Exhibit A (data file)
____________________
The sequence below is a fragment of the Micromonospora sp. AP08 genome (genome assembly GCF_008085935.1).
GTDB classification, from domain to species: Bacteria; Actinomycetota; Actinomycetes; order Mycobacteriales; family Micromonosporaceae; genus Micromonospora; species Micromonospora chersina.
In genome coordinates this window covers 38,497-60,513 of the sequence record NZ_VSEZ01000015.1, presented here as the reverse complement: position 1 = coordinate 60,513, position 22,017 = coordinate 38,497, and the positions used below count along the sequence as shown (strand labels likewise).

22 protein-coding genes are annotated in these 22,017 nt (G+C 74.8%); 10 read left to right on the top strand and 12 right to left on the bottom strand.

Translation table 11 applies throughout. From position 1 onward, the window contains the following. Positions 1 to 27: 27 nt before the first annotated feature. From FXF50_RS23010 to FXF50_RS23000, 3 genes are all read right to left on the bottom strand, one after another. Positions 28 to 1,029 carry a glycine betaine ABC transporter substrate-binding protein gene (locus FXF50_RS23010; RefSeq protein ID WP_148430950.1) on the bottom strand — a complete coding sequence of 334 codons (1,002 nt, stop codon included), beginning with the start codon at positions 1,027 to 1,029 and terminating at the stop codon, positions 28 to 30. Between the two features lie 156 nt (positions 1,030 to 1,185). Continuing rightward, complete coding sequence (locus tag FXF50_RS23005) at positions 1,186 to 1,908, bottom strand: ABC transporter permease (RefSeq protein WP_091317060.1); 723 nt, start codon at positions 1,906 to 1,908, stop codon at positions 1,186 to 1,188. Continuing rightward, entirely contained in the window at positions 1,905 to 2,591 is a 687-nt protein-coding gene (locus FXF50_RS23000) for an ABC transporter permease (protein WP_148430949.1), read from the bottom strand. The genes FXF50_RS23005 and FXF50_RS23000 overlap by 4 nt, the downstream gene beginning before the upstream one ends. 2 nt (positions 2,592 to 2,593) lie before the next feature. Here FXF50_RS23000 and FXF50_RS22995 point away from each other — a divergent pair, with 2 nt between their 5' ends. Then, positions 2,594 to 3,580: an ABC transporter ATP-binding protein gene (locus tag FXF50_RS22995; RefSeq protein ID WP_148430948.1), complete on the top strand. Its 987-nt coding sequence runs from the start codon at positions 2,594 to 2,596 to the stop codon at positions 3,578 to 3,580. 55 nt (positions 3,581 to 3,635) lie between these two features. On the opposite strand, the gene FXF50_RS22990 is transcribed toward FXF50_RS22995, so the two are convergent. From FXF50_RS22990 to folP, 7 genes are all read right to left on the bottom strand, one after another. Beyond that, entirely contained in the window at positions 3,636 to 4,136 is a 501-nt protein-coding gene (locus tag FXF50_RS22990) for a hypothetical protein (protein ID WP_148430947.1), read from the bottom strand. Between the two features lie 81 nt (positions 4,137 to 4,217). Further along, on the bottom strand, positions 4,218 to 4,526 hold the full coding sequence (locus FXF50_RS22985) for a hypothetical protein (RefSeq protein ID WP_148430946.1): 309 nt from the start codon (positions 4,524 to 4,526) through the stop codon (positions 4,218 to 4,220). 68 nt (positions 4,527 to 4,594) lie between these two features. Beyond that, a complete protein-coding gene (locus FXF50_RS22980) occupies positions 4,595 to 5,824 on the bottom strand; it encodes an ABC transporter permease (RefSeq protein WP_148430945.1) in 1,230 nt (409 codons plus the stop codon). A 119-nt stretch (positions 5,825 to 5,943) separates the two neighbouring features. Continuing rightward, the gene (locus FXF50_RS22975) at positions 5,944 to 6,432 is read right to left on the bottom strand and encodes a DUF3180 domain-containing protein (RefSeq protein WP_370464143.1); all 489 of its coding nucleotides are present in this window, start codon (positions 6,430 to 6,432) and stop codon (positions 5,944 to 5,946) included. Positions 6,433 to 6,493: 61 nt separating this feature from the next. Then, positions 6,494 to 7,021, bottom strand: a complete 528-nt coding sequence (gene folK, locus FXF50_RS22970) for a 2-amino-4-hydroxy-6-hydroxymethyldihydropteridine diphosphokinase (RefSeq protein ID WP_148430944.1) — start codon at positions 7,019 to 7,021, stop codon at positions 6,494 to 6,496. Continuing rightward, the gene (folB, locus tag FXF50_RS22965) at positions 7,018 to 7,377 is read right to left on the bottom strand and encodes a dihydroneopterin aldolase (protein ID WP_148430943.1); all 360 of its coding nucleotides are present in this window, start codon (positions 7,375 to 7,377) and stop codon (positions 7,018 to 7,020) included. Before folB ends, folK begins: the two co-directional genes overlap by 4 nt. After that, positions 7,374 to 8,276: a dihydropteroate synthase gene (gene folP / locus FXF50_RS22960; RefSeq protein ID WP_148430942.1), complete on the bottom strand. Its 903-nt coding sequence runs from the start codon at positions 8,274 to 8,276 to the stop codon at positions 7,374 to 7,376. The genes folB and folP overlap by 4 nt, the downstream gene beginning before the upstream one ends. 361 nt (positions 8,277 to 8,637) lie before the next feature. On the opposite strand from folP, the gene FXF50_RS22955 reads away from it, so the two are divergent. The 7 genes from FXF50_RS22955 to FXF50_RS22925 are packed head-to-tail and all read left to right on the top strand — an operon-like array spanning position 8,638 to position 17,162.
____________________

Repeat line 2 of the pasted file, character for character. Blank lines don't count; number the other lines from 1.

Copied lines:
GTDB classification, from domain to species: Bacteria; Actinomycetota; Actinomycetes; order Mycobacteriales; family Micromonosporaceae; genus Micromonospora; species Micromonospora chersina.